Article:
Project #3498 - Discussion Question

PLEASE NO PLAGIARIZED WORK! 

 

250 Words min.  

I am impressed with the fact that so many people have already talked about the 'Roaring Twenties' in various parts of our course webspace. Since our Discussion Questions and Individual Assignments may not necessarily produce a collective dialogue on this decade in our Main Forum, I thought it might be nice to open a thread on this subject.

 

Several of us have already discussed the significance of new technology, invention, innovation and systematic production during the this particular period. During the 1920's, Americans seemed to approach the challenges before them in wonderfully creative and incredibly practical fashion. From the proliferation of the automobile, to the revolution in communications, to the enhancement of transportation and the rise of cities; to the increasing use of electricity and new and improved methods of sanitation and irrigation, America seemed to leap ahead during the 1920's. 

 

The rise of new technology and systematic production also had an impact on the collective consciousness and mentality of Americans. Indeed, the age of modernity, some have said, was largely a cultural phenomenon. Broadly speaking, how can we understand the "modern man (and woman!)" of the 1920's? 

 

Many observers suggest that the 'modern man' believed strongly in progress, had faith in the future, and trusted science to improve the human condition. The 'modern man' believed in the existence of absolute, objective truths, and confidently expected the new scientist, with his infallible, rational logic, to uncover the wisdom that would solve human problems. It was a positive, optimistic, confident age. Think of the architectural spirit behind the skyscraper; upwards and onwards! The heavens are the limit. 

 

Indeed, people believed the inexorable march of science would solve human problems and greatly improve the human condition. Why was Charles Lindbergh the world's most famous American in 1927? Because his fantastic trans-Atlantic flight provided undeniable evidence that science could and would serve humankind and improve our lives. Others have said that the carefree, frivolous, playful and indulgent mentalities of the 1920's helped lead to the Great Depression. In this view, too many people borrowed more than necessary, gambled recklessly with their finances, and tried to live beyond their means. Some people think that after a couple of grueling generations of intensive labor and a shocking World War, Americans were mainly interested in having fun during the 1920's.

 

What do you make of all this? How can we reconcile this view of a rather serious, intense, and driven collective mindset with the images of laughter, inhibition and pleasure often revealed during the 1920's? 

 

Historians have compared the 1920's to the 1960's, in that both decades featured tremendous changes in the social and cultural fabric of society, while the simultaneous impact of technological innovation seemed unprecedented (think of the famous 'Woodstock Concert' unfolding during the same summer in which America landed a man on the moon). But other historians have suggested that the "roar" of the 'Roaring 20's' is actually overrated. This type of view generally stresses some of the political conservativism which emerged during the 1920's. Remember, many Americans felt that in a post-war world, it was important to return to isolationism, forget about the international order, and concentrate on getting our own country in order. There was also a substantial movement to get back to the days "when men were men and women were women," and to re-establish and re-consolidate family life as it had been understood in previous generations. Does anybody have any thoughts on these issues?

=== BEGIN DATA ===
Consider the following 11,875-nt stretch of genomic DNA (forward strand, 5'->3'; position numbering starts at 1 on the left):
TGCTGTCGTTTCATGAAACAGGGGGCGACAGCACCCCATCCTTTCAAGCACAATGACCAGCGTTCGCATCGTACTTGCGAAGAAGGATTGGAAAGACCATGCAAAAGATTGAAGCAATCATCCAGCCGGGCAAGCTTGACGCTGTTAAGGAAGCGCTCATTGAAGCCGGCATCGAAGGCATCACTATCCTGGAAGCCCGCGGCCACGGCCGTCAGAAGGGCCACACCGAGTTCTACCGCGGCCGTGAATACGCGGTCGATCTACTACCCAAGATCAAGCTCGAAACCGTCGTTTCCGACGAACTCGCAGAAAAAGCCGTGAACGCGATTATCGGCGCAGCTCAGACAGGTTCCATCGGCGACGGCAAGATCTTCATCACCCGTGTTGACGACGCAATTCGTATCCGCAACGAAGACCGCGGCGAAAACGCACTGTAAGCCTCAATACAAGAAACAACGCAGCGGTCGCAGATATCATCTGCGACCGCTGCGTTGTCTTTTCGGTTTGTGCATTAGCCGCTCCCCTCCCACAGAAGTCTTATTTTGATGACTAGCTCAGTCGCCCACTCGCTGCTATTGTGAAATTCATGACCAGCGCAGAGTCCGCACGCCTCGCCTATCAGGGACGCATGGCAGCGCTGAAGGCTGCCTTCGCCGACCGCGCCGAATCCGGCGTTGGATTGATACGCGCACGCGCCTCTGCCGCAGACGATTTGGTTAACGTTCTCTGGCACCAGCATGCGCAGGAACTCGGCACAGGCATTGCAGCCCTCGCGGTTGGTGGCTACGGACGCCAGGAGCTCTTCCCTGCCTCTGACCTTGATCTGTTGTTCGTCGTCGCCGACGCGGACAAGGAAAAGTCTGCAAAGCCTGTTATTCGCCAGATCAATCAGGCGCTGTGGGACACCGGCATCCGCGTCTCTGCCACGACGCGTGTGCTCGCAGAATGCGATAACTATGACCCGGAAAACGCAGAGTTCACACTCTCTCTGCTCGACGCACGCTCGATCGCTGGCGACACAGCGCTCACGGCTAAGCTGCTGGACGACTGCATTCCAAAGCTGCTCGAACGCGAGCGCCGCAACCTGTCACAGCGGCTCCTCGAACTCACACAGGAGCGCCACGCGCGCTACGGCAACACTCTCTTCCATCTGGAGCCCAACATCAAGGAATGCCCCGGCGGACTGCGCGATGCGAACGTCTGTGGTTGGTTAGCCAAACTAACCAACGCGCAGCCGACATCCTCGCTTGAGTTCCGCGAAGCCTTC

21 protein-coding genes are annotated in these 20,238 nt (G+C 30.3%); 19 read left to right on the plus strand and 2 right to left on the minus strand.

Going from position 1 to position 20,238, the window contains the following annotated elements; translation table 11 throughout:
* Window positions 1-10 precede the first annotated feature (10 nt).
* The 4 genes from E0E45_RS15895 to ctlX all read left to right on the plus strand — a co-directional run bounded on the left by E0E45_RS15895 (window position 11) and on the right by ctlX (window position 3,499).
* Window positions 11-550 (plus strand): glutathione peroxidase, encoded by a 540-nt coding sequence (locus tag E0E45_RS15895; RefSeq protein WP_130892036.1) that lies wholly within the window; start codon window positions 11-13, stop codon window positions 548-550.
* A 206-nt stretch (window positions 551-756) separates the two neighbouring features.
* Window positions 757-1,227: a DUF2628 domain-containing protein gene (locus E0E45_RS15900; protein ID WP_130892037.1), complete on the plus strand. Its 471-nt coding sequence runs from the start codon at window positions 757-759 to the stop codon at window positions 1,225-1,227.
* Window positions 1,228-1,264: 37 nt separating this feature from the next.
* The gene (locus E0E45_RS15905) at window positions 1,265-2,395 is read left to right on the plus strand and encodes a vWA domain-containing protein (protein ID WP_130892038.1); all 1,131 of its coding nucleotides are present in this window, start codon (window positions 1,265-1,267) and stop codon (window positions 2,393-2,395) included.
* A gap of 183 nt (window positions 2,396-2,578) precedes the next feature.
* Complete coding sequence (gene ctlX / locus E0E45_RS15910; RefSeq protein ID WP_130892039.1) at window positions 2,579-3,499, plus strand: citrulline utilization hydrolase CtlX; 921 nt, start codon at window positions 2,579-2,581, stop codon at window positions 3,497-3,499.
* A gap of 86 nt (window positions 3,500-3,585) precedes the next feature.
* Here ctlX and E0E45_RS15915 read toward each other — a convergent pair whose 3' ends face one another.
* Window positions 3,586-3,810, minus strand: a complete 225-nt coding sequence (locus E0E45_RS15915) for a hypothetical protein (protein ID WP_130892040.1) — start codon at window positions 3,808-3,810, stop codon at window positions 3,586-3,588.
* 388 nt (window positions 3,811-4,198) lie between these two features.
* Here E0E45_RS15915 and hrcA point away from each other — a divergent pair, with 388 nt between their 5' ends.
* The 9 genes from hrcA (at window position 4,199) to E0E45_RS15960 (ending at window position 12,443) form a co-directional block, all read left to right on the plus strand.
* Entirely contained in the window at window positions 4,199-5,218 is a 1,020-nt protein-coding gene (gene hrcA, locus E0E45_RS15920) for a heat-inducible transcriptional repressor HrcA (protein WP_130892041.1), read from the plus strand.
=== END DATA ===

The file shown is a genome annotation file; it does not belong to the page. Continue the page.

It is also crucial to realize that the 1920's represented the decade when the advertising industry really came into its own. As we have seen in the thread dedicated to Advertising, Mass Society, and Consumer Culture, the quest to sell products, goods, and service had been an important aspect of marketing for many years, but during the third decade of the 20h century, advertising took off. The American economy had just crossed the crucial line where economic production and development had transformed from its tradition challenge of producing enough, to the new reality of producing too much. The modern "age of surplus" featured an economy where more goods and services than necessary were being routinely produced. That meant that consumers had choices. For the first time in history, the American consumer had to be persuaded to purchase certain goods and luxuries. "In the past, wish, want, and desire were the motive forces of economic progress," declared former President Herbert Hoover while addressing a group of advertising executives. "Now you have taken over the job of creating desire." Bruce Barton, an important advertising executive, remarked, "Advertising is the spark plug on the cylinder of mass production .  .  .  .  .  . Advertising sustains a system that had made us leaders of the free world: The American Way of Life." 1

 

But the new significance of the  advertising industry, and all its implications, was only one component of a very interesting decade. What should we remember most about the 1920's?  What do you find most interesting about the third decade of the 20th century?

 

Thanks for reading!

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Due By (Pacific Time) 03/22/2013 01:00 pm
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